The Autry Museum of the American West announced today that it is seeking organizations to propose innovative and financially sustainable concepts for the revitalization and creative reuse of the Southwest Museum (SWM) campus and the Casa de Adobe through a Request for Interest (RFI). The historic sites are located in the dynamic Mount Washington/Highland Park neighborhoods of Northeast Los Angeles. The Autry is encouraging responses by June 10, 2019, through the Autry’s website.
The SWM site’s prominent twelve-acre hillside location features breathtaking views of the L.A. skyline and the San Gabriel Mountains, along with stunning architectural flourishes, including a landmark main building, three-story and seven-story towers, and a dramatic tunnel entrance. One of L.A.’s few properties to have a Metro Gold Line stop named after it, the site is a brief walk from the Southwest Museum Station and fewer than five miles from Downtown L.A.
On nearby Figueroa Street, the Casa de Adobe is a 1917 replica of a nineteenth-century Spanish California rancho. The Casa became part of the Southwest Museum of the American Indian in 1925 and was part of a 2003 merger with the Autry.
Together with the National Trust for Historic Preservation, the office of L.A. City Councilmember Gil Cedillo, and the National Trust’s broad-based Project Steering Committee, the Autry issued the RFI to invite and evaluate interest from a wide range of parties, which may include but are not limited to arts organizations, foundations, educational institutions, community organizations, private businesses, and historic property developers, among others. Respondents, including potential new owners/operators, are encouraged to consider how multiple uses can be combined to create a vibrant and sustainable operation that brings value to Los Angeles.
“I first visited the Southwest Museum site in the 1950s, and I continued to follow its evolution while I served as the director of the Smithsonian National Museum of the American Indian in Washington, D.C. Continuing with my direct participation in the preservation efforts as the leader of the Autry for the past six years, a pivotal period of collaboration and deliberation, I am deeply committed to identifying an exciting future for the Southwest Museum site and the Casa de Adobe,” said W. Richard “Rick” West, Jr. (Southern Cheyenne), President and CEO of the Autry, which has owned and maintained the sites since 2003.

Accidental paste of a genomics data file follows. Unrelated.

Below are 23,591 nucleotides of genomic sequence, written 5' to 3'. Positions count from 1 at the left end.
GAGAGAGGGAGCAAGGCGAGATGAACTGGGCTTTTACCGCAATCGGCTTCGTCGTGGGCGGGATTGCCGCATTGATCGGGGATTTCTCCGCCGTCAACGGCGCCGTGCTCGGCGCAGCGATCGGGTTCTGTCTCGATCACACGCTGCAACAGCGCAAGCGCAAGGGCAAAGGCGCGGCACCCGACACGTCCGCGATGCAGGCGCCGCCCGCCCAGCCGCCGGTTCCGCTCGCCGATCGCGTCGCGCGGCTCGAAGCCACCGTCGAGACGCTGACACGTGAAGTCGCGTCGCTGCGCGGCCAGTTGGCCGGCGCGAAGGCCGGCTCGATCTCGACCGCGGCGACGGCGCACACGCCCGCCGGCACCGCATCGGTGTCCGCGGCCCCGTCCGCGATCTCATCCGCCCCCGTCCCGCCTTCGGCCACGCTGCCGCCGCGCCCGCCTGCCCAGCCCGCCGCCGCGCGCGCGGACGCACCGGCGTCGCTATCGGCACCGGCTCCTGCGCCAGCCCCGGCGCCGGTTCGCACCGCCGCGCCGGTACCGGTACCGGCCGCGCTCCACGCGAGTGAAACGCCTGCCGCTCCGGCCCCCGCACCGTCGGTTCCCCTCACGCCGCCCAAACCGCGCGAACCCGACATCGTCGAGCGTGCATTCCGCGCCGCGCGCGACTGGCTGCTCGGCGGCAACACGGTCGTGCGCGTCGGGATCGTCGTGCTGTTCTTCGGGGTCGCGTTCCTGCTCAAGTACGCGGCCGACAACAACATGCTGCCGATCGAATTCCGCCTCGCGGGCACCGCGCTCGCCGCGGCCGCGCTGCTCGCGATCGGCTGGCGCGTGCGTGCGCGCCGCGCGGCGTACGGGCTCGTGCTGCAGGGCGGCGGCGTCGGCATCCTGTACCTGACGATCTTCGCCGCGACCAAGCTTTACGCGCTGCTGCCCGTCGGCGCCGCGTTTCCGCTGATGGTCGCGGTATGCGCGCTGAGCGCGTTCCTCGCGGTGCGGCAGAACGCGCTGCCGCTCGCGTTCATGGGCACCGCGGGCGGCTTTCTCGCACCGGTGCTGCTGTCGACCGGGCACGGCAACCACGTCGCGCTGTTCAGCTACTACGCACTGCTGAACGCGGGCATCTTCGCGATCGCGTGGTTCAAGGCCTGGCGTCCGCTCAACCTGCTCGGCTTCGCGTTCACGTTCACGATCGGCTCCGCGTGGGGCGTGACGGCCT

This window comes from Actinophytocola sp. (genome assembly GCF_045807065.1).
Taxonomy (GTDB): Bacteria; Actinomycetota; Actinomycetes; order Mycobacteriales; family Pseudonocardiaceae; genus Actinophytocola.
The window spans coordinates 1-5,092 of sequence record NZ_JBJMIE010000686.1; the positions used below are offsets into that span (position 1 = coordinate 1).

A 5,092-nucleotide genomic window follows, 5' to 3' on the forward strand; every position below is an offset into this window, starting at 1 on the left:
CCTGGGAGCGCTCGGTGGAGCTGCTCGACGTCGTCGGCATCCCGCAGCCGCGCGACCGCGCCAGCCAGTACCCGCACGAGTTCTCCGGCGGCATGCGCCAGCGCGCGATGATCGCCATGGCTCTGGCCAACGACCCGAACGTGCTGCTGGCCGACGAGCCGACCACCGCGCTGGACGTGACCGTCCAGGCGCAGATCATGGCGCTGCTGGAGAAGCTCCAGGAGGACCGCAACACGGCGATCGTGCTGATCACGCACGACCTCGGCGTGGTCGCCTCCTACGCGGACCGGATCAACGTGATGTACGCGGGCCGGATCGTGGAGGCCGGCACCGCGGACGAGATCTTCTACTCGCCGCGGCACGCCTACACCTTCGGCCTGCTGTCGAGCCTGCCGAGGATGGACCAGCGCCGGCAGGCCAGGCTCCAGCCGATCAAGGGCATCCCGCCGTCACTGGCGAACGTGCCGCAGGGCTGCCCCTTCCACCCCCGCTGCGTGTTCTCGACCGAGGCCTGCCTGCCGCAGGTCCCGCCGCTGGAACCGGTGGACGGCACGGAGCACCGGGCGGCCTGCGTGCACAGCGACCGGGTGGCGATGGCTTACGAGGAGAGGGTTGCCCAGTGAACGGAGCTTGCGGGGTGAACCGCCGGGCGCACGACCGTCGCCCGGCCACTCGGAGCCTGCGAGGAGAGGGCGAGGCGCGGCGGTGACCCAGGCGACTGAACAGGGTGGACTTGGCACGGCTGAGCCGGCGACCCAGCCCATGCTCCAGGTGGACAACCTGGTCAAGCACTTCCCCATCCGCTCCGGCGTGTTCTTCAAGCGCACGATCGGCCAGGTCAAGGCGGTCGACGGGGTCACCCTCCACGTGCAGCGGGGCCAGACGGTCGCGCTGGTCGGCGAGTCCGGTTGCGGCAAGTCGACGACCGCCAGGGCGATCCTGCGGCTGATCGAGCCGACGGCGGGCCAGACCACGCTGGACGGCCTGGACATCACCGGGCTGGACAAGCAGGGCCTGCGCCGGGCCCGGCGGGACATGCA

“We are eager to hear from parties who can bring renewed energy, imagination, and resources to this project,” said West. “Throughout this process we have been fortunate to have the encouragement of L.A. Councilmember Gil Cedillo, the expertise and hard work of the National Trust for Historic Preservation, and the dedicated involvement of various local community leaders to help establish key priorities and chart this path forward.”
The Autry owns the SWM site and the Casa de Adobe through a 2003 merger between the Southwest Museum of the American Indian and leadership of the (then) Autry Western Heritage Museum. Following the merger, the Autry embarked on a comprehensive conservation program to save and protect the SWM’s important collections and identify a viable future for the historic site. This decade-long effort required significant investment of funds and staff to preserve the extensive collections—a critical priority—as well as stabilize and maintain the aging buildings. As part of the site’s future, the Autry is interested in partnering with new owner/operator(s) on public and educational programming that is inspired by and draws on the content of the historic Southwest Museum collections.
Local community and government leaders, including Councilmember (District 1) Gil Cedillo and the National Trust for Historic Preservation, have been working with the Autry for the past several years to consider potential new directions and opportunities for the historic sites.
“The Southwest Museum and the Casa de Adobe are beloved historic sites in my district and the City of Los Angeles. Since becoming Councilmember, I have been committed to helping find the right fit and the right future opportunity to ensure these sites continue to provide value to this community and greater Los Angeles,” said Councilmember Cedillo. “We are excited to play an active role in this project—one that we anticipate will bring major cultural, community, and economic benefits.”
In 2015, the National Trust named the SWM site a “National Treasure.” With this designation, the Trust kicked off a multiphased planning process that included intensive stakeholder interviews; an online survey; a yearlong event series to draw new audiences and communities to experience the site in new ways; the formation of the Steering Committee to make connections and guide this work; and a detailed market assessment and reuse analysis.
“The beauty and history of the Southwest Museum site is unmatched in Southern California. We are pleased to continue our long-term partnership with the Autry to realize sensitive and creative uses that will mark an important new chapter for this place that is such an integral part of the Northeast LA community,” said Chris Morris, the National Trust’s Senior Field Director. “We know that the best partner for this type of project is one that brings innovation along with experience, a deep respect for historic buildings, and an overarching desire to be a good neighbor.”
Author: Form Magazine
FORM: pioneering design, a publication that celebrates Southern California’s contribution to architecture, design, and the visual arts.